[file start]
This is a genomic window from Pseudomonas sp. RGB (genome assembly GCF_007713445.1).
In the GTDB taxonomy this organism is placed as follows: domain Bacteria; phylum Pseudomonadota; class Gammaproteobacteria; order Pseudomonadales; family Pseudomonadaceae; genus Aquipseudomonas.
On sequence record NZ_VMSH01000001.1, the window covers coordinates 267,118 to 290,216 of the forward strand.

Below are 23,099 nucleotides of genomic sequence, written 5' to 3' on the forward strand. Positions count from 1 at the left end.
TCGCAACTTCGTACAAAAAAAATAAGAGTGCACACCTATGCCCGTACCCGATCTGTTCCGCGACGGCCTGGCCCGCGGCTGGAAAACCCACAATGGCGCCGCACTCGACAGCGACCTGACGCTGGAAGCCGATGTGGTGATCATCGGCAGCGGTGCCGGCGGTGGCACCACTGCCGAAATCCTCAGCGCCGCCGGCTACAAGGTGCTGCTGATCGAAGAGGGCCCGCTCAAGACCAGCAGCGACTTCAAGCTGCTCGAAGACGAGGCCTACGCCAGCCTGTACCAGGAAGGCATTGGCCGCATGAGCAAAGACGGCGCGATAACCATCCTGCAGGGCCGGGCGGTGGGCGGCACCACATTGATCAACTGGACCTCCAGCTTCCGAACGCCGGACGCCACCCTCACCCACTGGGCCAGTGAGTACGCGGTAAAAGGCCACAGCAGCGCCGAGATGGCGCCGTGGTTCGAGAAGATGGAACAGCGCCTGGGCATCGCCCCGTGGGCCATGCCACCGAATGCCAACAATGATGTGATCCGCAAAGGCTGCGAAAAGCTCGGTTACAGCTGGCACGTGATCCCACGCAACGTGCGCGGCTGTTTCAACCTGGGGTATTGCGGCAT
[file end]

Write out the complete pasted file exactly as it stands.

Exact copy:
This is a genomic window from Pseudomonas sp. RGB (genome assembly GCF_007713445.1).
In the GTDB taxonomy this organism is placed as follows: domain Bacteria; phylum Pseudomonadota; class Gammaproteobacteria; order Pseudomonadales; family Pseudomonadaceae; genus Aquipseudomonas.
On sequence record NZ_VMSH01000001.1, the window covers coordinates 267,118 to 290,216 of the forward strand.

Below are 23,099 nucleotides of genomic sequence, written 5' to 3' on the forward strand. Positions count from 1 at the left end.
TCGCAACTTCGTACAAAAAAAATAAGAGTGCACACCTATGCCCGTACCCGATCTGTTCCGCGACGGCCTGGCCCGCGGCTGGAAAACCCACAATGGCGCCGCACTCGACAGCGACCTGACGCTGGAAGCCGATGTGGTGATCATCGGCAGCGGTGCCGGCGGTGGCACCACTGCCGAAATCCTCAGCGCCGCCGGCTACAAGGTGCTGCTGATCGAAGAGGGCCCGCTCAAGACCAGCAGCGACTTCAAGCTGCTCGAAGACGAGGCCTACGCCAGCCTGTACCAGGAAGGCATTGGCCGCATGAGCAAAGACGGCGCGATAACCATCCTGCAGGGCCGGGCGGTGGGCGGCACCACATTGATCAACTGGACCTCCAGCTTCCGAACGCCGGACGCCACCCTCACCCACTGGGCCAGTGAGTACGCGGTAAAAGGCCACAGCAGCGCCGAGATGGCGCCGTGGTTCGAGAAGATGGAACAGCGCCTGGGCATCGCCCCGTGGGCCATGCCACCGAATGCCAACAATGATGTGATCCGCAAAGGCTGCGAAAAGCTCGGTTACAGCTGGCACGTGATCCCACGCAACGTGCGCGGCTGTTTCAACCTGGGGTATTGCGGCAT